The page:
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Brooklyn Botanic Garden unveils sculptural path with scenic vista

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The new overlook is the latest in a series of renovations to modernize the garden

The new overlook at the Brooklyn Botanic Garden.
Michael Stewart, Courtesy Brooklyn Botanic Garden

Nature lovers have a new scenic spot with Instagram-worthy views.

The Brooklyn Botanic Garden has unveiled its Robert W. Wilson Overlook with more than an acre of new greenery. Curved sculptural retaining walls guide visitors along the gradual incline of a 600-foot-long switchback path with 40,000 new plants.

At its peak, New Yorkers can enjoy sweeping views of the Cherry Esplanade—lush with blossoms in the springtime—on garden land that was previously undeveloped. The new walkway remedies the lack of access between the upper walkway and the Cherry Esplande, allowing for a better visitor flow along with new communal spaces. The architects at Weiss/Manfredi took design cues from the firm’s Diane H. and Joseph S. Steinberg Visitor Center just east of the hill for a cohesive look, said the garden’s president.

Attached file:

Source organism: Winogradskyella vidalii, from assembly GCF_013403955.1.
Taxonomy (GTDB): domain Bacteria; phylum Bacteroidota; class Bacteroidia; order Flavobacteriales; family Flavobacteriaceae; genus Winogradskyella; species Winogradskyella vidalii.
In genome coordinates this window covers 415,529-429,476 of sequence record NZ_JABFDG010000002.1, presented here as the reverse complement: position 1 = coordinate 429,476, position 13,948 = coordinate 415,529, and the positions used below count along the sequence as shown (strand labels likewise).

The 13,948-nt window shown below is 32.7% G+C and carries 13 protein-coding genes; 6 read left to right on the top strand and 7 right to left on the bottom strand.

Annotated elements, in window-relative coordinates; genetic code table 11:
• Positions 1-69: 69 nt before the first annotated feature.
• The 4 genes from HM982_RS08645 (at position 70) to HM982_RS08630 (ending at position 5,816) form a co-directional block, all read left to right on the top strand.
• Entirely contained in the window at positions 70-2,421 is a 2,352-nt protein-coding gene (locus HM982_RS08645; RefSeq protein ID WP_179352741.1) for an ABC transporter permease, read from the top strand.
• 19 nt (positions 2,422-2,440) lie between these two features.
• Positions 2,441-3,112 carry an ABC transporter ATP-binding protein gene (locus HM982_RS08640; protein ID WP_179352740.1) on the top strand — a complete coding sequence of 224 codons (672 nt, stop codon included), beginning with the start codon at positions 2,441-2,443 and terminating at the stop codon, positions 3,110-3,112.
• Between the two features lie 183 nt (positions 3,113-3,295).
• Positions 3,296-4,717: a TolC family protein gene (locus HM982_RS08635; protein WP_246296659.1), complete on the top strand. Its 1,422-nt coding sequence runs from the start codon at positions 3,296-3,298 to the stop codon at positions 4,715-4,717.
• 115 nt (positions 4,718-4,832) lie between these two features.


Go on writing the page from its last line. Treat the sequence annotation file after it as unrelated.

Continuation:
The view from the top of the outlook.
Michael Stewart, Courtesy Brooklyn Botanic Garden

“Weiss/Manfredi’s design seamlessly integrates the Overlook into the rest of the Garden as it knits architectural elements of the Steinberg Visitor Center to major horticultural plantings east and west,” said Scot Medbury, president of Brooklyn Botanic Garden.

The curvilinear path features cast stone walls, integrated benches, and lighting to create “a collection of framed views that reveal the magic of the Garden,” the overlook’s designers, Marion Weiss and Michael Manfredi, said in a joint statement.

The outlook comes with 40,000 new plants.
Michael Stewart, Courtesy Brooklyn Botanic Garden

Of the thousands of new plants on the hill, 34 flowering crape-myrtle trees are the standout flora with pale pink, white, and lavender blooms. Native grasses and perennials are also combined to form a resilient ecosystem that will invite a diversity of insect life and build erosion-resistant soils. Wild strawberry, Tennessee coneflower, and Texas sedge are among the newly planted bulbs.

The effort is the latest in a decade of renovations to modernize the garden that will culminate with the reopening of the Elizabeth Scholtz Woodland Garden late this month.